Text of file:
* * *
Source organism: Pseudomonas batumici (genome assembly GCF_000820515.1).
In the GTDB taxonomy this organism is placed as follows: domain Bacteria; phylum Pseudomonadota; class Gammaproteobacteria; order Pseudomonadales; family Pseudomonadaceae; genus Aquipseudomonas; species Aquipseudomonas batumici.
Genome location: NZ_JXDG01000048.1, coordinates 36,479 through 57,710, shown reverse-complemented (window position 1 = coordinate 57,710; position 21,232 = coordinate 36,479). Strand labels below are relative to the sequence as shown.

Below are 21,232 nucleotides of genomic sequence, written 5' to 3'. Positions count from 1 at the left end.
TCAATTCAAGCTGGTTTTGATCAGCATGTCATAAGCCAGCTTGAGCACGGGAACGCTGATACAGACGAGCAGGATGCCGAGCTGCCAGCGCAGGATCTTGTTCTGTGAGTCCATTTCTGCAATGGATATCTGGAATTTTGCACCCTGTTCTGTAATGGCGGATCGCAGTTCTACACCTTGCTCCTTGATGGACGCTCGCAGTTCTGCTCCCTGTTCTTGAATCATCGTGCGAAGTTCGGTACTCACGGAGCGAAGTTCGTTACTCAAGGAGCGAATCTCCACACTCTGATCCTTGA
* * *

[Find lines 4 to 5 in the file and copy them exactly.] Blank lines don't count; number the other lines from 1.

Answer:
Below are 21,232 nucleotides of genomic sequence, written 5' to 3'. Positions count from 1 at the left end.
TCAATTCAAGCTGGTTTTGATCAGCATGTCATAAGCCAGCTTGAGCACGGGAACGCTGATACAGACGAGCAGGATGCCGAGCTGCCAGCGCAGGATCTTGTTCTGTGAGTCCATTTCTGCAATGGATATCTGGAATTTTGCACCCTGTTCTGTAATGGCGGATCGCAGTTCTACACCTTGCTCCTTGATGGACGCTCGCAGTTCTGCTCCCTGTTCTTGAATCATCGTGCGAAGTTCGGTACTCACGGAGCGAAGTTCGTTACTCAAGGAGCGAATCTCCACACTCTGATCCTTGA